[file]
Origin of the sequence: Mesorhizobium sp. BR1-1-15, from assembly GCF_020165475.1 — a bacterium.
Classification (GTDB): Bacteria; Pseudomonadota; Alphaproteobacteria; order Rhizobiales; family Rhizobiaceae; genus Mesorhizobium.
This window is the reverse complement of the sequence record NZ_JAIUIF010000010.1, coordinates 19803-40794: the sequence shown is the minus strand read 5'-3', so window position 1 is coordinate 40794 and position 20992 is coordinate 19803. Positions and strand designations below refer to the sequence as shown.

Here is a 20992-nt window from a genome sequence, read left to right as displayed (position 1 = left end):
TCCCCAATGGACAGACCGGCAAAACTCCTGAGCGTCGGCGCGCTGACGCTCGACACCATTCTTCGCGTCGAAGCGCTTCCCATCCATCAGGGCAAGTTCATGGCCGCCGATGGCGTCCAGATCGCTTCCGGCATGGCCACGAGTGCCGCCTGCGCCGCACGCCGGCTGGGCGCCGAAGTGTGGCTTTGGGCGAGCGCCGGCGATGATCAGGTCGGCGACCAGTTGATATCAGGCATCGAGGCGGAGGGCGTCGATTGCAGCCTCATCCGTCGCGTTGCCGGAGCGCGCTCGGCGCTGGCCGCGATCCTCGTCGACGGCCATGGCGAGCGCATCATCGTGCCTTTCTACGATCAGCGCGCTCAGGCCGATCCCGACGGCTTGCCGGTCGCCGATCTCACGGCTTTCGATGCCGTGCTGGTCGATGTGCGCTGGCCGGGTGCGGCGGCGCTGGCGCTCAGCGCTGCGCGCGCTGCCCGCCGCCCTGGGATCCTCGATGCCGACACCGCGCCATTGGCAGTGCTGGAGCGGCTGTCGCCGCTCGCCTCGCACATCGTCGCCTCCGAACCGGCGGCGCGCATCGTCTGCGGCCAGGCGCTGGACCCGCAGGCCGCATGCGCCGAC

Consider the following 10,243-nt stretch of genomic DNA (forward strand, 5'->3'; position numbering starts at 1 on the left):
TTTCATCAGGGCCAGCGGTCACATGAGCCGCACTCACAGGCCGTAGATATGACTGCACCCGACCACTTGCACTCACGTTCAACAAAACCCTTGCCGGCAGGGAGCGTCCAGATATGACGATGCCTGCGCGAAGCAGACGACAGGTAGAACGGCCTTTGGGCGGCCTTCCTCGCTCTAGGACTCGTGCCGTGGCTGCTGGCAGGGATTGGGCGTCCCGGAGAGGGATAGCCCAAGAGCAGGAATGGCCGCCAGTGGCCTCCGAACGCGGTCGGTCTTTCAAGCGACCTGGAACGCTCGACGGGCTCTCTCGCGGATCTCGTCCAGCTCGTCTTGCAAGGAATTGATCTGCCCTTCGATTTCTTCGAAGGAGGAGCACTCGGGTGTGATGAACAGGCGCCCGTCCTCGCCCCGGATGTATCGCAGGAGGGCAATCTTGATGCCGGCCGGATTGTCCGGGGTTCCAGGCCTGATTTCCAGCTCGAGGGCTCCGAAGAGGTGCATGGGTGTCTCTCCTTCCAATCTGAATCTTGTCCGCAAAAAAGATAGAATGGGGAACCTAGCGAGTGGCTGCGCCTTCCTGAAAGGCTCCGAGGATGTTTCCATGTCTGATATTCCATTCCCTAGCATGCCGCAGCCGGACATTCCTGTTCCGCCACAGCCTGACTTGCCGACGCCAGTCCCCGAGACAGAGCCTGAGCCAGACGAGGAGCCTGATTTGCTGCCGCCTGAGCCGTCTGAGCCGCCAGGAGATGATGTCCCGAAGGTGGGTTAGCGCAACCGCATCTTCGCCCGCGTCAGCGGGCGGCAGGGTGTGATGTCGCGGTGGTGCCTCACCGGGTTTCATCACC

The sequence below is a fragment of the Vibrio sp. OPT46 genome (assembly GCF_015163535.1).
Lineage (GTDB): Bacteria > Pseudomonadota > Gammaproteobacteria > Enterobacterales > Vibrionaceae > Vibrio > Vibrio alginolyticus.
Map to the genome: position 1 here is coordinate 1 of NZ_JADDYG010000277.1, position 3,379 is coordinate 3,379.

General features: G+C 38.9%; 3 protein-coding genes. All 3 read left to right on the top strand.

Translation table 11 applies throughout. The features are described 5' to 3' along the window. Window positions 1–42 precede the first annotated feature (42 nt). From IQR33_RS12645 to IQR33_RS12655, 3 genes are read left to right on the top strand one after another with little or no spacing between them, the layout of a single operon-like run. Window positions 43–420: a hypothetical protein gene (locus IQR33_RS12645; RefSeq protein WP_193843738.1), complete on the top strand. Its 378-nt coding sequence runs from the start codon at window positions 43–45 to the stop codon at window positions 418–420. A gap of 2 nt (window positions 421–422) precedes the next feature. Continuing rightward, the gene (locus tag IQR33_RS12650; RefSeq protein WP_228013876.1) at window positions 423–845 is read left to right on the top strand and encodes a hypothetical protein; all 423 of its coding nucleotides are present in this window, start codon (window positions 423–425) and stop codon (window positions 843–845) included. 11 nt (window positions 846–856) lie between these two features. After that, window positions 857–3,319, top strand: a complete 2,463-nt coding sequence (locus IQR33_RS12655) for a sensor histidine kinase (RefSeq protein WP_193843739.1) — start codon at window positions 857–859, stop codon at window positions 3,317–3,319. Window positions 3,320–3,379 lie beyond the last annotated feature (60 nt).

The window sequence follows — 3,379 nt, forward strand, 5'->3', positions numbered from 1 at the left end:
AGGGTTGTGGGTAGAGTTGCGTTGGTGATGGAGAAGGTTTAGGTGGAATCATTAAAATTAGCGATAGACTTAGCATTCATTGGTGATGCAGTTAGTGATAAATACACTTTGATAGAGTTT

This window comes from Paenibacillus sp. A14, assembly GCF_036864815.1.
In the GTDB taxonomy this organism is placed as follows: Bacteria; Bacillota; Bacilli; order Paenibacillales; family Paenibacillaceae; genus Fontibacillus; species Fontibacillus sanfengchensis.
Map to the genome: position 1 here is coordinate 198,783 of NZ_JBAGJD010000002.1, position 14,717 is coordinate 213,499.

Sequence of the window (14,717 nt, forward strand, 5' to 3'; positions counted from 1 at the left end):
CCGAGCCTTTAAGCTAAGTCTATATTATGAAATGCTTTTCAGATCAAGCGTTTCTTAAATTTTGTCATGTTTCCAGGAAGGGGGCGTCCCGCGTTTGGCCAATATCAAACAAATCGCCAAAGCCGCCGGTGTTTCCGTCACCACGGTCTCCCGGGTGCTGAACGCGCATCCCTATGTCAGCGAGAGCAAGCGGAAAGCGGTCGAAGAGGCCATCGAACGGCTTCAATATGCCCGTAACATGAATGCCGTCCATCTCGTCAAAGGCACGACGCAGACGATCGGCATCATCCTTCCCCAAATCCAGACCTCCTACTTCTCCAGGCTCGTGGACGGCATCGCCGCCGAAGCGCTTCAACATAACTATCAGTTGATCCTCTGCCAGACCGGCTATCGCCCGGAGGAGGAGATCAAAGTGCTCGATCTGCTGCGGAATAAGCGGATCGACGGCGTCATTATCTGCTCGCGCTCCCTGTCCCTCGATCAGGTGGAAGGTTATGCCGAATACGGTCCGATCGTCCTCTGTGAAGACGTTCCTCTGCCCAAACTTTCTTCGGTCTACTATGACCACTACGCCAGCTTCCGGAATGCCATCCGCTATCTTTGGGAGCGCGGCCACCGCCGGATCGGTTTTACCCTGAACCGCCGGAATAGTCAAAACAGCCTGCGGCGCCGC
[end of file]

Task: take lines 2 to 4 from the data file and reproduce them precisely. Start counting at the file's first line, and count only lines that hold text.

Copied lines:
Classification (GTDB): Bacteria; Pseudomonadota; Alphaproteobacteria; order Rhizobiales; family Rhizobiaceae; genus Mesorhizobium.
This window is the reverse complement of the sequence record NZ_JAIUIF010000010.1, coordinates 19803-40794: the sequence shown is the minus strand read 5'-3', so window position 1 is coordinate 40794 and position 20992 is coordinate 19803. Positions and strand designations below refer to the sequence as shown.

Here is a 20992-nt window from a genome sequence, read left to right as displayed (position 1 = left end):